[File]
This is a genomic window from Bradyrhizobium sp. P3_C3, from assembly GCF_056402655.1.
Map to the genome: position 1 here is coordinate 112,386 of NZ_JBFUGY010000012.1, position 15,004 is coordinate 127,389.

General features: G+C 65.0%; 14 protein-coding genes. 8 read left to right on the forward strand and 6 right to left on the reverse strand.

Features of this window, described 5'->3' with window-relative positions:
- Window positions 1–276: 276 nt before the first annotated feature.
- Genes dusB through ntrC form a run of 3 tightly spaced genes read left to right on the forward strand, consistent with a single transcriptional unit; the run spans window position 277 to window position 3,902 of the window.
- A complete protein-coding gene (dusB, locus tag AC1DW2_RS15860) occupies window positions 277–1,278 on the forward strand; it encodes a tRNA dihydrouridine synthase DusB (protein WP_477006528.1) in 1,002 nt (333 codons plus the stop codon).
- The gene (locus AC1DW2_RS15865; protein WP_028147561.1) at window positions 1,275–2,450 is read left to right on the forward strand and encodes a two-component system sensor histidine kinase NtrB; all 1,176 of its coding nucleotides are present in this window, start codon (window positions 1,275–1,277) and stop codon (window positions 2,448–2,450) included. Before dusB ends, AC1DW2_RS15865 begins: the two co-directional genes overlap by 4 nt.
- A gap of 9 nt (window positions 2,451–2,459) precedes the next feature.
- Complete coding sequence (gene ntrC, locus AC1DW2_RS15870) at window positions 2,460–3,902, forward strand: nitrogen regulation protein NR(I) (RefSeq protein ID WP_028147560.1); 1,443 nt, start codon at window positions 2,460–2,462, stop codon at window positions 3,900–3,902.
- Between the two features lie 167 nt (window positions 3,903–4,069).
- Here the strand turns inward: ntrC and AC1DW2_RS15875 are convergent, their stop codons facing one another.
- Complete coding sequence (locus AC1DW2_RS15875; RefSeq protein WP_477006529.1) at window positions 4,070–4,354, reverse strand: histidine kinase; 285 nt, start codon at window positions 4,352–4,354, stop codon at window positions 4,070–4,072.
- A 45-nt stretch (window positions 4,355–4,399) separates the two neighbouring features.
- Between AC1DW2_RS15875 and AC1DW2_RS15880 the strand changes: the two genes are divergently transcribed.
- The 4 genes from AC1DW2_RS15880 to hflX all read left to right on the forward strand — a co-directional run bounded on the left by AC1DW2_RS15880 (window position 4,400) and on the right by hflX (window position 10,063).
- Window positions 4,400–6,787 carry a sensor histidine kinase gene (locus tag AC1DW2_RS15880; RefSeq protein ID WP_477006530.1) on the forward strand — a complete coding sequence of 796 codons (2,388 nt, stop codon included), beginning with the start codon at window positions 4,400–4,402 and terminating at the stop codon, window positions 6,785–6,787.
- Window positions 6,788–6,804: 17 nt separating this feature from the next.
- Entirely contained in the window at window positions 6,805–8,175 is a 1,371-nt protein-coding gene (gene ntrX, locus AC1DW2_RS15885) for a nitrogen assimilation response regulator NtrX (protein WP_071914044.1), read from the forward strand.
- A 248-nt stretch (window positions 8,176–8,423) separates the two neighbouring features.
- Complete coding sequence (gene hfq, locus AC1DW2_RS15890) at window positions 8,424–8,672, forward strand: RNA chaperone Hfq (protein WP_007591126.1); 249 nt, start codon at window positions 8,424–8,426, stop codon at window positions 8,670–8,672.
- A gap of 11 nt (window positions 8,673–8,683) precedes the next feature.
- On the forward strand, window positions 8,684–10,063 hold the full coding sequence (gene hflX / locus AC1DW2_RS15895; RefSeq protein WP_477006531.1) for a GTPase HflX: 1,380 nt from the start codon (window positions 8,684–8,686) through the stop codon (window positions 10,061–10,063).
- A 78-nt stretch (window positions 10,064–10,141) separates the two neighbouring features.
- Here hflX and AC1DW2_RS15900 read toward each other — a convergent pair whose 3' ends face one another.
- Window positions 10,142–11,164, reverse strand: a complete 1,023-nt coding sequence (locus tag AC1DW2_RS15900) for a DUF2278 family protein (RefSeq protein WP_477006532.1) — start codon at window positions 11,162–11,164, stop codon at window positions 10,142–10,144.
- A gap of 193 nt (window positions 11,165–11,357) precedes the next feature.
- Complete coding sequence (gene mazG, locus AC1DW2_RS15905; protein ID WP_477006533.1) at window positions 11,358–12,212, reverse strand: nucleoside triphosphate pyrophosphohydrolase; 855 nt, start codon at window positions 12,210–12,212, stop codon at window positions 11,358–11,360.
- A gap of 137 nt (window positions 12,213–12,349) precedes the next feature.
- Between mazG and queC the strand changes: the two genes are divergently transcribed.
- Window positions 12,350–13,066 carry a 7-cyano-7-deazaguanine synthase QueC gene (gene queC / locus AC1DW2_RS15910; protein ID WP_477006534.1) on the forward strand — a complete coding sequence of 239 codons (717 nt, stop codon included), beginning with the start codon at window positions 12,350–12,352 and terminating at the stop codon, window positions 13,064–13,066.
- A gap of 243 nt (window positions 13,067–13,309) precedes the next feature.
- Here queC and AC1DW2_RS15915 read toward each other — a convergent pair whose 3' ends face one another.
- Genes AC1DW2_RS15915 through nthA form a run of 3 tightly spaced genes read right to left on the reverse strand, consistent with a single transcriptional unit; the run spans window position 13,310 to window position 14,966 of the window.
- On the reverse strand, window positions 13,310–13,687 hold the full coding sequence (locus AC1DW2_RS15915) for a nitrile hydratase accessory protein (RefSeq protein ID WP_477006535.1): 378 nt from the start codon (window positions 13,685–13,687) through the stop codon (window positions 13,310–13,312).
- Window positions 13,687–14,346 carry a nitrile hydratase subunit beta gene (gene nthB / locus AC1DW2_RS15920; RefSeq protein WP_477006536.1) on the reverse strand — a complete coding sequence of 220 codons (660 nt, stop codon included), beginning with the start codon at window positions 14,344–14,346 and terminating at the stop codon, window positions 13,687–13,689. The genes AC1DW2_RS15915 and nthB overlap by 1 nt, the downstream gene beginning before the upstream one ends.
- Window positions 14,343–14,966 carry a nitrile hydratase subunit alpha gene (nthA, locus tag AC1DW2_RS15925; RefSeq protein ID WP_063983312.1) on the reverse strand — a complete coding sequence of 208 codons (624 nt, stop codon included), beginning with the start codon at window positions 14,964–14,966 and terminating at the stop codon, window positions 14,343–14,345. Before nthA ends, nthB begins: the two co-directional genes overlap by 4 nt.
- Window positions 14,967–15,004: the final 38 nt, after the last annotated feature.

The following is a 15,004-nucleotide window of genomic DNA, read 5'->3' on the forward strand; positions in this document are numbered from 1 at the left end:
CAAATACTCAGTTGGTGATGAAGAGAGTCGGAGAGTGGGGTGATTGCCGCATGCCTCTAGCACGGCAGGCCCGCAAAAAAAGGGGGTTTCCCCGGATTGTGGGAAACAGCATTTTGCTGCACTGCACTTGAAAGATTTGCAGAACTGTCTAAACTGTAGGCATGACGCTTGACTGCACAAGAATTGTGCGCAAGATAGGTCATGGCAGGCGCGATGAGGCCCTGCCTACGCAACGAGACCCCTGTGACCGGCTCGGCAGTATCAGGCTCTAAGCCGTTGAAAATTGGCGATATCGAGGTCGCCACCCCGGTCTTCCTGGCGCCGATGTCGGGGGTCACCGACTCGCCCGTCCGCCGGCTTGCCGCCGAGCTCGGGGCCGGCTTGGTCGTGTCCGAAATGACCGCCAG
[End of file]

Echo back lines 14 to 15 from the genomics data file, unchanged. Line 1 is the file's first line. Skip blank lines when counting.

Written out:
- A 45-nt stretch (window positions 4,355–4,399) separates the two neighbouring features.
- Between AC1DW2_RS15875 and AC1DW2_RS15880 the strand changes: the two genes are divergently transcribed.